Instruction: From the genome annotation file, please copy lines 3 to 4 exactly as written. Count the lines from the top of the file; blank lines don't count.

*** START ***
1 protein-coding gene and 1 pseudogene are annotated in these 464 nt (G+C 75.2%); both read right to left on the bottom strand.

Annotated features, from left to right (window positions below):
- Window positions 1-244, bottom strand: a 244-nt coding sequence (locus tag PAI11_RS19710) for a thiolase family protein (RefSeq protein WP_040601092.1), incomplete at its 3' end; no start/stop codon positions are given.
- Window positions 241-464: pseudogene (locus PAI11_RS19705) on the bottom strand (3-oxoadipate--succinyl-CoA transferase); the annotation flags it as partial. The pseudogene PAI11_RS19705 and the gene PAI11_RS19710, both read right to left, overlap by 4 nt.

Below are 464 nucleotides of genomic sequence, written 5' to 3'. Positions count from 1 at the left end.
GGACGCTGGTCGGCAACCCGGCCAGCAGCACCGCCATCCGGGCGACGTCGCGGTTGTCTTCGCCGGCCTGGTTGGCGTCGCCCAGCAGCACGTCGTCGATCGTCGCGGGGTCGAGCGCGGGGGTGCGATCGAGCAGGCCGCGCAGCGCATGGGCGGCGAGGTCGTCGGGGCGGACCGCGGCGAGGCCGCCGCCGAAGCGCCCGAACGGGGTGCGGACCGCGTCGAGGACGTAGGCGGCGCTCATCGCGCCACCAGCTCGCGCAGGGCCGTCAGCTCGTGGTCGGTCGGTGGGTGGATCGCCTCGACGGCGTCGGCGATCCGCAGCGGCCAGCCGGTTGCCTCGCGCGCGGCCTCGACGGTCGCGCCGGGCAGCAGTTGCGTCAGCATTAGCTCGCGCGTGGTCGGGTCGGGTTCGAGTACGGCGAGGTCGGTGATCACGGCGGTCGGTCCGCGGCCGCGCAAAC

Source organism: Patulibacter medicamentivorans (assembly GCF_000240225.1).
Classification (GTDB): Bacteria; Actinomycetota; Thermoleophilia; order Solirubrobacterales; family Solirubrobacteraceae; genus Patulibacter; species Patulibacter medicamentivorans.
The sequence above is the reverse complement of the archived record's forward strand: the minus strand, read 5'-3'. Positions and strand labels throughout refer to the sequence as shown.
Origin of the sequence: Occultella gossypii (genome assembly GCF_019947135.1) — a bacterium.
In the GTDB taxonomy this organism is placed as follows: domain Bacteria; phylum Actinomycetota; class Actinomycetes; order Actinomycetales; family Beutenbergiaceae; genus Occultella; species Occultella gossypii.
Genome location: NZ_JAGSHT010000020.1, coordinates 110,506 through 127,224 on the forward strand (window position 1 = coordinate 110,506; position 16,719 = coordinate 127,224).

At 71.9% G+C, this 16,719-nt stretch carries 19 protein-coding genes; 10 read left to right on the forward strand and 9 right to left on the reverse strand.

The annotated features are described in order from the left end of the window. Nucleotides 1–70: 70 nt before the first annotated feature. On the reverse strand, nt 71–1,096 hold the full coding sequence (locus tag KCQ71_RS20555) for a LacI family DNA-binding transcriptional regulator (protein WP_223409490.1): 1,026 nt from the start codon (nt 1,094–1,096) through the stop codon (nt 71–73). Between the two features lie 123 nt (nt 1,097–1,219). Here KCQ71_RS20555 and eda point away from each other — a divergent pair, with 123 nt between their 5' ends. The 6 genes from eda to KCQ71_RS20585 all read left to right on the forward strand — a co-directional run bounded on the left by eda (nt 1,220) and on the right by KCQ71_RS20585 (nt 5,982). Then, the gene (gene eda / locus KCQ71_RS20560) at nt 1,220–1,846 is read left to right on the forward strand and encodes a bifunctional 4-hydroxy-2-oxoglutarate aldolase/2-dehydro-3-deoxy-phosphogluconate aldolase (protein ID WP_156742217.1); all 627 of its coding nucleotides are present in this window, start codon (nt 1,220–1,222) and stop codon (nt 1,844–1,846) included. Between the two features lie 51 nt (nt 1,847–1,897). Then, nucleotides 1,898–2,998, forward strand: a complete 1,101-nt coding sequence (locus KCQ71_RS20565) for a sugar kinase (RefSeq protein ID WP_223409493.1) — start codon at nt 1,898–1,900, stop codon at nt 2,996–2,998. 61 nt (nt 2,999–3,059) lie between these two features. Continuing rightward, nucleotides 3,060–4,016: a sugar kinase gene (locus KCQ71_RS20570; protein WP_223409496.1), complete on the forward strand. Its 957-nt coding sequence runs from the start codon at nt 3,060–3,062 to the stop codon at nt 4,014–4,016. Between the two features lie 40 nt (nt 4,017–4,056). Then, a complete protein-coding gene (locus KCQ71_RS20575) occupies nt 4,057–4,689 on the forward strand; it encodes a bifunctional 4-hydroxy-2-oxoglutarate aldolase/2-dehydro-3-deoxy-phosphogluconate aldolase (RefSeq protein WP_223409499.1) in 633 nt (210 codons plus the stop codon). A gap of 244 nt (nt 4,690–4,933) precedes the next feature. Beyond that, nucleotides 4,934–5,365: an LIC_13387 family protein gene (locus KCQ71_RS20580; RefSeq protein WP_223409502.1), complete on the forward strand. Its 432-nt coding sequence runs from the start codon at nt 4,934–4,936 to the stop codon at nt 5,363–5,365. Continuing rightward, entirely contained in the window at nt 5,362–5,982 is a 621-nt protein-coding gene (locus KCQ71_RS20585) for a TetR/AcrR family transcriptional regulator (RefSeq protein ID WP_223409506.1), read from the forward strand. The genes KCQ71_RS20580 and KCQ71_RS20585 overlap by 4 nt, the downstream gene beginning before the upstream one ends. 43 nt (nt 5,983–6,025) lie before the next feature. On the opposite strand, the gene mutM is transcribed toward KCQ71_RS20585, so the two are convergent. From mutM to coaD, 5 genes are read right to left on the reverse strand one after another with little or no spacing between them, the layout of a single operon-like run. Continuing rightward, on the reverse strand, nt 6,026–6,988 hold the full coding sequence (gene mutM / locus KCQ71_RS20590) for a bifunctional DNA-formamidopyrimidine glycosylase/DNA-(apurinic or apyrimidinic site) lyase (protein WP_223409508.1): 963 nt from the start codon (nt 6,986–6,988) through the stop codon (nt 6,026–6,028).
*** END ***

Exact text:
- Window positions 1-244, bottom strand: a 244-nt coding sequence (locus tag PAI11_RS19710) for a thiolase family protein (RefSeq protein WP_040601092.1), incomplete at its 3' end; no start/stop codon positions are given.
- Window positions 241-464: pseudogene (locus PAI11_RS19705) on the bottom strand (3-oxoadipate--succinyl-CoA transferase); the annotation flags it as partial. The pseudogene PAI11_RS19705 and the gene PAI11_RS19710, both read right to left, overlap by 4 nt.